Origin of conservative
Examples from the Web for conservative
Plenty of conservative commentators have said he should step down from his leadership position.
A hundred ultra-wealthy liberal and conservative donors have taken over the political system.
Every time a conservative pol gets caught in a racial mess, we hear the same weary and laughable tune.Steve Scalise and the Right’s Ridiculous Racial Blame Game|Michael Tomasky|January 2, 2015|DAILY BEAST
The disbelief was evident in article after article, with one conservative site using “President Pinocchio” in its headline.
By Ana Marie Cox Just in time for Christmas, Glenn Beck goes for hipster-chic as a conservative fashion statement.Seven Must-Read Stories About North Korea, Police Deaths and Glenn Beck|The Daily Beast|December 27, 2014|DAILY BEAST
In conservative Cyprus there was not that break with the past which occurred in other portions of the Greek world.
The truth is that Paine was too conservative to suit the leaders of the French Revolution.An Oration On The Life And Services Of Thomas Paine|Robert G. Ingersoll
Its just this sort of thing that makes a man a Conservative.Chains|Elizabeth Baker
Are the conservative forces in our nation sufficient to insure its perpetuity?Carnegie Library of Pittsburgh Debate Index|Carnegie Library of Pittsburgh
The combined efforts of conservative men stayed summary action.Dixie After the War|Myrta Lockett Avary
British Dictionary definitions for conservative (1 of 2)
British Dictionary definitions for conservative (2 of 2)
adjective (in Britain, Canada, and elsewhere)
Word Origin and History for conservative
late 14c., conservatyf, from Middle French conservatif, from Late Latin conservativus, from Latin conservatus, past participle of conservare (see conserve).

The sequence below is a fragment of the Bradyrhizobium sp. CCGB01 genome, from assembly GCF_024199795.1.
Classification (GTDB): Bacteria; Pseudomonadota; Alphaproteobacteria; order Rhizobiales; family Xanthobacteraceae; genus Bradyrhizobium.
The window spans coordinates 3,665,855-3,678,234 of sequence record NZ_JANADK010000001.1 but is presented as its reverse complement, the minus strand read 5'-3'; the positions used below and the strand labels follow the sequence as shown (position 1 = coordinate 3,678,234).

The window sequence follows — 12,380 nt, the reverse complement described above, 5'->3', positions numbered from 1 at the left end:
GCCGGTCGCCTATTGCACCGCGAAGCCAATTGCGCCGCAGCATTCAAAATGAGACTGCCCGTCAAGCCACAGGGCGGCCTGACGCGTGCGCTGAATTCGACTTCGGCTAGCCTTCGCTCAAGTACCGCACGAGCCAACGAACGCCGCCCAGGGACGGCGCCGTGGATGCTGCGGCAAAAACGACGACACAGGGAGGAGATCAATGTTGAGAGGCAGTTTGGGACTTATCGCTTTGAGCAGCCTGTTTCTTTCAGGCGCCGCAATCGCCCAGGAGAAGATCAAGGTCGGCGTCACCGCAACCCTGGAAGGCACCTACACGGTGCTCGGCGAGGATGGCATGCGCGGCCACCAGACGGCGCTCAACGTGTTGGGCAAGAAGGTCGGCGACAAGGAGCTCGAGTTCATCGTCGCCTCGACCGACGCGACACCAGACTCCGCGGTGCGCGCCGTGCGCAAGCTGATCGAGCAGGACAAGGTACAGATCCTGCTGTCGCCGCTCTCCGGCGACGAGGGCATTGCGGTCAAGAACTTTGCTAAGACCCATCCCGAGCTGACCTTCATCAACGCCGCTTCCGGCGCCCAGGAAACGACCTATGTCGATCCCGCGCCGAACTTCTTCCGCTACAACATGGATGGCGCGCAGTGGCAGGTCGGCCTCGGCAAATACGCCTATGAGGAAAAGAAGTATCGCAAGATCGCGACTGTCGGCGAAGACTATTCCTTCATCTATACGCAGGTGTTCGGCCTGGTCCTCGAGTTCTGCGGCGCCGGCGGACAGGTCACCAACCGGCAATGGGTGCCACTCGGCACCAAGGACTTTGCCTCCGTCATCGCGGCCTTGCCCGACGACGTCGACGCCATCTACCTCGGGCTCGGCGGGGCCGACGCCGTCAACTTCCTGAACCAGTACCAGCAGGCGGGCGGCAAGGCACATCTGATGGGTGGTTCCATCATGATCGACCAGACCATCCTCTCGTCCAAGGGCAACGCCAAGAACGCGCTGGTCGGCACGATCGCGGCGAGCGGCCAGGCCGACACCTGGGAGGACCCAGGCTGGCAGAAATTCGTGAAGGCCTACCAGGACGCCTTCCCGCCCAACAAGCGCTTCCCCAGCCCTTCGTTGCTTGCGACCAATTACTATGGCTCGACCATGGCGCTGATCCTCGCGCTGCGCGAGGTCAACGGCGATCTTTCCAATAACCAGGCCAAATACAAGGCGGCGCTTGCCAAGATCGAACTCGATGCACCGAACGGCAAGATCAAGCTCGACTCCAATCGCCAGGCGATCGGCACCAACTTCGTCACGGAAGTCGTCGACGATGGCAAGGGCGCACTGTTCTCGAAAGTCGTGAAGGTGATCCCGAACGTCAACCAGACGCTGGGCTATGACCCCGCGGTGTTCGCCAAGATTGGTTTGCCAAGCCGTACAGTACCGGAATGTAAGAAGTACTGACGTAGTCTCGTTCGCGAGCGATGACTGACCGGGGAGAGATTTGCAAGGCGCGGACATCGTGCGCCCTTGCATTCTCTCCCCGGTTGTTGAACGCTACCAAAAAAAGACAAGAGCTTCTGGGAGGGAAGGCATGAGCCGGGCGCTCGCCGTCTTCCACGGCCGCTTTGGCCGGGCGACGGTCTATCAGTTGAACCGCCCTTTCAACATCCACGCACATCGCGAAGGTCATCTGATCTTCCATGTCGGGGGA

As a modern political tradition, conservatism traces to Edmund Burke's opposition to the French Revolution (1790), but the word conservative is not found in his writing. It was coined by his French disciples, (e.g. Chateaubriand, who titled his journal defending clerical and political restoration "Le Conservateur").
Conservative as the name of a British political faction first appeared in an 1830 issue of the "Quarterly Review," in an unsigned article sometimes attributed to John Wilson Croker. It replaced Tory (q.v.) by 1843, reflecting both a change from the pejorative name (in use for 150 years) and repudiation of some reactionary policies. Extended to similar spirits in other parties from 1845.
Strictly speaking, conservatism is not a political system, but rather a way of looking at the civil order. The conservative of Peru ... will differ greatly from those of Australia, for though they may share a preference for things established, the institutions and customs which they desire to preserve are not identical. [Russell Kirk (1918-1994)]
Phrases such as a conservative estimate make no sense etymologically. The noun is attested from 1831, originally in the British political sense.
Medicine definitions for conservative
Culture definitions for conservative
A descriptive term for persons, policies, and beliefs associated with conservatism.